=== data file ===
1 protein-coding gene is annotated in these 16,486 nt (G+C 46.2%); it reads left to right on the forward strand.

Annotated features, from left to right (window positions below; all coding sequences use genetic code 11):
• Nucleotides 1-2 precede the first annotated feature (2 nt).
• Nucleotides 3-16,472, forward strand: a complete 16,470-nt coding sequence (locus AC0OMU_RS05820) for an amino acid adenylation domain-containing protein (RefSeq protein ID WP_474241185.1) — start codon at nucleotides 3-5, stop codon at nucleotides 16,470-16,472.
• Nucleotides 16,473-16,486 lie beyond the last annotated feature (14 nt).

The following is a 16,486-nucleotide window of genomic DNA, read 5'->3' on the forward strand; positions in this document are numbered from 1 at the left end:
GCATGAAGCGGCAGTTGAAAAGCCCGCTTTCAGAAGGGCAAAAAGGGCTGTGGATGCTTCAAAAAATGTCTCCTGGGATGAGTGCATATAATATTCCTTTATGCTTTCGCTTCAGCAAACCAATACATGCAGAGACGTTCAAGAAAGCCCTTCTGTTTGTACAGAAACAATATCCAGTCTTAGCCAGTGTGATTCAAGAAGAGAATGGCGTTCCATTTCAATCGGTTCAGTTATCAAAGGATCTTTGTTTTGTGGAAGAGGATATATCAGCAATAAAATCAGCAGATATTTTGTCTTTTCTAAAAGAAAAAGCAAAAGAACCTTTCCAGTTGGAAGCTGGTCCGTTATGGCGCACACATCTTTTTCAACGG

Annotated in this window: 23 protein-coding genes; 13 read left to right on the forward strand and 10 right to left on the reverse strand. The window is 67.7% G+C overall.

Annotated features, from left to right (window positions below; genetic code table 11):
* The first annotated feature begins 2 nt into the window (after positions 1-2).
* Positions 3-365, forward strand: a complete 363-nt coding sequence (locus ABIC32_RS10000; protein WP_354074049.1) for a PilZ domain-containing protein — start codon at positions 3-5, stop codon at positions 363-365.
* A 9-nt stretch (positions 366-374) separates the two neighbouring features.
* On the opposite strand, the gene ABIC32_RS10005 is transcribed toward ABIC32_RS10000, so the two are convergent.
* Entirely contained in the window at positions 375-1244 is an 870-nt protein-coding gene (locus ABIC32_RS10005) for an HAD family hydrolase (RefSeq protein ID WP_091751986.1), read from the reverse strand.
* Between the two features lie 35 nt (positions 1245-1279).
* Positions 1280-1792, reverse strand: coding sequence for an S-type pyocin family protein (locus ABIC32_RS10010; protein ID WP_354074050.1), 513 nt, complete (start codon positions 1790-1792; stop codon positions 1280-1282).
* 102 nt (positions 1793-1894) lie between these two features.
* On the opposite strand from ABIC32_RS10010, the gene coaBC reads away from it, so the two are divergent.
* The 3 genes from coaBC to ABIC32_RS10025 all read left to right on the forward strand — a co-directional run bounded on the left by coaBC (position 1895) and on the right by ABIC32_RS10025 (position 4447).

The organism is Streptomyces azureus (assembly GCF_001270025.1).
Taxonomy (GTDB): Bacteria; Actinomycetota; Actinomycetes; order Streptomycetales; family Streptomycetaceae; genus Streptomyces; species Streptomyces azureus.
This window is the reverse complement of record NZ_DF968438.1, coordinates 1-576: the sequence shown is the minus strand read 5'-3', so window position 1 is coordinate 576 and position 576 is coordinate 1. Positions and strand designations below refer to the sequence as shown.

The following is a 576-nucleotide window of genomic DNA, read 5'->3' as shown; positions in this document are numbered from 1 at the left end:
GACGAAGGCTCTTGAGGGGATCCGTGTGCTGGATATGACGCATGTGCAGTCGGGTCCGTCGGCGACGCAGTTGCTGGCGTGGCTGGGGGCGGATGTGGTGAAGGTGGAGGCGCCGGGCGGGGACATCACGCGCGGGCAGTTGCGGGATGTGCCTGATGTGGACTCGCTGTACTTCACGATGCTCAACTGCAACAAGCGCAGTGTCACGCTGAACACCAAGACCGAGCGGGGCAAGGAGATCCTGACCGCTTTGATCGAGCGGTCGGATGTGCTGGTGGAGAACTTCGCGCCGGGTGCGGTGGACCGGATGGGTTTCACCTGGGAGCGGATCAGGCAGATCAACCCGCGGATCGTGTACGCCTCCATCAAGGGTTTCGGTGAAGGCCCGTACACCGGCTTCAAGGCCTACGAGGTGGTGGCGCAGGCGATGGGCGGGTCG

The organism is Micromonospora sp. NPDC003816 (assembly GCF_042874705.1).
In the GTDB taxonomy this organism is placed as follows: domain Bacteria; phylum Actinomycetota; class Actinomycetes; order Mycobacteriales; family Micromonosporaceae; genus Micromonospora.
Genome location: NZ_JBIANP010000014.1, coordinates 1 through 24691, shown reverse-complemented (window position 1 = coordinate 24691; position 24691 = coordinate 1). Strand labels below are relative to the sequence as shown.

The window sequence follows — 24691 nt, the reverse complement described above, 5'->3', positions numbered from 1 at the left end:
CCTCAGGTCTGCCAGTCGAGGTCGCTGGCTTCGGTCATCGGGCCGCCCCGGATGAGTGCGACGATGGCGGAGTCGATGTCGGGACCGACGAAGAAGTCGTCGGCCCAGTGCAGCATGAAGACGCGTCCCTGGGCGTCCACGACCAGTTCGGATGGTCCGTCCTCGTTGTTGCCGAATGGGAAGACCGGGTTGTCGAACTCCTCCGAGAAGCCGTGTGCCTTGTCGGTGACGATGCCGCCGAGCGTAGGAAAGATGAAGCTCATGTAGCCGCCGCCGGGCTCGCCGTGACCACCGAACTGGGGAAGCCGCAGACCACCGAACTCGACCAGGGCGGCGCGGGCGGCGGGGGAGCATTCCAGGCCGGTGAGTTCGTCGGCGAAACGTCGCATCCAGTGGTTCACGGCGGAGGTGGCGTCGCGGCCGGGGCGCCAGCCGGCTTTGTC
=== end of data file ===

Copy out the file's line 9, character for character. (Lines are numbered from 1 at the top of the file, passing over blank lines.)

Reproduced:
Annotated features, from left to right (window positions below; genetic code table 11):